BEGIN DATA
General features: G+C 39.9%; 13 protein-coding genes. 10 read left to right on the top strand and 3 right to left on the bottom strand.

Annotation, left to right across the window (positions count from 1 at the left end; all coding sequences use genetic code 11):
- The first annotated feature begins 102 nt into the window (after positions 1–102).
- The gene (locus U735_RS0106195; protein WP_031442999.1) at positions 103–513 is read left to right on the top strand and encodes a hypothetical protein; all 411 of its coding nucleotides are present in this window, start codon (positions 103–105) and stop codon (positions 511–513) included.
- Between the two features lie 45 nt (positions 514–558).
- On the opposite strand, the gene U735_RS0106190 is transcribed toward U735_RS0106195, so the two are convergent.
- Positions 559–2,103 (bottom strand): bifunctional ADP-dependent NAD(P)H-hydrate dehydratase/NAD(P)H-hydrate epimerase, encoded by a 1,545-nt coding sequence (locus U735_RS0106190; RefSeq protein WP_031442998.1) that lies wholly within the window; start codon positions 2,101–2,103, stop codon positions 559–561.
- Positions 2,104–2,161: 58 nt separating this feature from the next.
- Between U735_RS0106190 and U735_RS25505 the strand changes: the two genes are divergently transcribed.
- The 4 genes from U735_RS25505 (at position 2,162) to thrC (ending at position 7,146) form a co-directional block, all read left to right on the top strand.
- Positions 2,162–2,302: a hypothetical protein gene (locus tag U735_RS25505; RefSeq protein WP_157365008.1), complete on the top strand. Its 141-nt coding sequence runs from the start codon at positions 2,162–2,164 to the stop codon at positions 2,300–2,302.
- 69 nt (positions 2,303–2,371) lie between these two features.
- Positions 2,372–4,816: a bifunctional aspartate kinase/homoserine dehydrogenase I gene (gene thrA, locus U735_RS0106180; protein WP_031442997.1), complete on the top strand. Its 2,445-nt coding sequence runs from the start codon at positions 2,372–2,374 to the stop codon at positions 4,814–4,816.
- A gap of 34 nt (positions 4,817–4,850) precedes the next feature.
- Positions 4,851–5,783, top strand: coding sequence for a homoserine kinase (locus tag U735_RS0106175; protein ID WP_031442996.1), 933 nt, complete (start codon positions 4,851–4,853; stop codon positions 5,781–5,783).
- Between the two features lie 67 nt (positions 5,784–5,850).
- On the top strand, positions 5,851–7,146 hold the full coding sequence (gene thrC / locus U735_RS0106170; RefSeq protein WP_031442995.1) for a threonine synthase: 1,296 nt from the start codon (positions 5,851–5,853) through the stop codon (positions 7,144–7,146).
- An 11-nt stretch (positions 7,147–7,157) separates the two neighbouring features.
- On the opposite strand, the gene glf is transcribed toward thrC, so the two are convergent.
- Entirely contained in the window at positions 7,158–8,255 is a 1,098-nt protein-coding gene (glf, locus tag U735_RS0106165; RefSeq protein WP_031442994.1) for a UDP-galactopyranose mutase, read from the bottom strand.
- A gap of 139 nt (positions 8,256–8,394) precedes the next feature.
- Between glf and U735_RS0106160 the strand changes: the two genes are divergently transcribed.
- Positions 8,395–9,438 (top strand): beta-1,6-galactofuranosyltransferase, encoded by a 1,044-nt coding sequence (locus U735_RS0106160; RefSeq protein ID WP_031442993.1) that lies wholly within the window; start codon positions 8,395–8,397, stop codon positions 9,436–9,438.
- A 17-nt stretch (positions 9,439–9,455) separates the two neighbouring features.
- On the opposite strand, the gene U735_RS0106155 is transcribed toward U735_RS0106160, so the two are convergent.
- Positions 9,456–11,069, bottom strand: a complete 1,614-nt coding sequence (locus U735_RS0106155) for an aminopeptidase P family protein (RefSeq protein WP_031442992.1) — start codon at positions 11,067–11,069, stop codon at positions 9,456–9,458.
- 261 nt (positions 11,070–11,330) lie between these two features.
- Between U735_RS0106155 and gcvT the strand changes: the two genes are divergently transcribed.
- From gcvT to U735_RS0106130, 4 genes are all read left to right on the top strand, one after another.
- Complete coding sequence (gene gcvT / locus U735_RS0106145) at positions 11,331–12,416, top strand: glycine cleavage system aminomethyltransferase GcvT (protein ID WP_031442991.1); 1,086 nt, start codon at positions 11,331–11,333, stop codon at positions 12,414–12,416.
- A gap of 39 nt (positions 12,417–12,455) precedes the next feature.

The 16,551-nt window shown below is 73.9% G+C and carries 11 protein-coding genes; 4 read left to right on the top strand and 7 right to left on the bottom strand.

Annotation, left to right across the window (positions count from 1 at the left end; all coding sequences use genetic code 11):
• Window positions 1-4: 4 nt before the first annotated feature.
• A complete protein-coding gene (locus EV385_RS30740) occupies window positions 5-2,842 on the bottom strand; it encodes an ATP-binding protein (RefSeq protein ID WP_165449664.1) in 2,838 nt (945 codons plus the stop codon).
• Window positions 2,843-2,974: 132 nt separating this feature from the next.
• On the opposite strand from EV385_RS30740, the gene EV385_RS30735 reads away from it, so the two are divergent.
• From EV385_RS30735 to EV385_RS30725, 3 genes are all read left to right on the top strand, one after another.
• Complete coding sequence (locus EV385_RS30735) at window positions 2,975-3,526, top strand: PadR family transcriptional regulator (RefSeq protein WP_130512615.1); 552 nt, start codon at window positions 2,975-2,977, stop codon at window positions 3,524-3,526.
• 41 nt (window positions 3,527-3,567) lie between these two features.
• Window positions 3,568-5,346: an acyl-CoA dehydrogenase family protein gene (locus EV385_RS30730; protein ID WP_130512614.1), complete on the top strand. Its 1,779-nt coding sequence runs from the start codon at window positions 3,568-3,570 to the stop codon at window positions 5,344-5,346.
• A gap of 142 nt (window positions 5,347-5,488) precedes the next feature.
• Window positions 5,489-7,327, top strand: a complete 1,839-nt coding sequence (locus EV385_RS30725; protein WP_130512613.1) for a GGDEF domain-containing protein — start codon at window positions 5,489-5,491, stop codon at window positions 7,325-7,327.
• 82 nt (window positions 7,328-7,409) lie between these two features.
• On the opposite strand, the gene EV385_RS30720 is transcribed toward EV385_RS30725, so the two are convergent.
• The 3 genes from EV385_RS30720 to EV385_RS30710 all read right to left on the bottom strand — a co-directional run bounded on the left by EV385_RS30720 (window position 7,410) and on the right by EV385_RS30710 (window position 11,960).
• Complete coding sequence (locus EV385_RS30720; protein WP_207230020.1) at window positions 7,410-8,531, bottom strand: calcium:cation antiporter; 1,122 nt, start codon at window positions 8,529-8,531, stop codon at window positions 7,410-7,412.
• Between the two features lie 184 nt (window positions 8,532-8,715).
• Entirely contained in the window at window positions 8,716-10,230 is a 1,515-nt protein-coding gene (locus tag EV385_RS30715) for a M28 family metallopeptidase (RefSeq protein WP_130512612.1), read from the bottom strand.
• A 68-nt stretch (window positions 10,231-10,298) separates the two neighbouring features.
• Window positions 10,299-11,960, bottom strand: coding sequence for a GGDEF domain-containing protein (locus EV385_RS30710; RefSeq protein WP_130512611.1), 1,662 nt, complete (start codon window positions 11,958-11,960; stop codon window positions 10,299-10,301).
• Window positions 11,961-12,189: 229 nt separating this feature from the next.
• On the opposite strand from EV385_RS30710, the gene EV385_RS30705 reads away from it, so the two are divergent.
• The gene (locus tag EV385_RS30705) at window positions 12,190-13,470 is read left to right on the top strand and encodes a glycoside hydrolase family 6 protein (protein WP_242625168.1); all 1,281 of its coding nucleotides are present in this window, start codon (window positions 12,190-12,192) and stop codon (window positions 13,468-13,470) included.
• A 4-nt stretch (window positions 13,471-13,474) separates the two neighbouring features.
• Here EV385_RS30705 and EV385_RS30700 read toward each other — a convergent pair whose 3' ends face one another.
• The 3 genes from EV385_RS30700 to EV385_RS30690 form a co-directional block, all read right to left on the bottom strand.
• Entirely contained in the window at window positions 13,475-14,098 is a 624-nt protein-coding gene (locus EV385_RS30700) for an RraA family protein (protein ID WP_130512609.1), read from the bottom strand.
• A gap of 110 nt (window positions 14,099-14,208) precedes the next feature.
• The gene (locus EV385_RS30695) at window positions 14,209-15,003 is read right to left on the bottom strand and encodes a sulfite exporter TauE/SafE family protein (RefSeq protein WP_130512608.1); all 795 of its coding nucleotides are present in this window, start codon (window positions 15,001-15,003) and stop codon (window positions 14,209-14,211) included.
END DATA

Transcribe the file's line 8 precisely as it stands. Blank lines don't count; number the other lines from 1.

- Positions 2,104–2,161: 58 nt separating this feature from the next.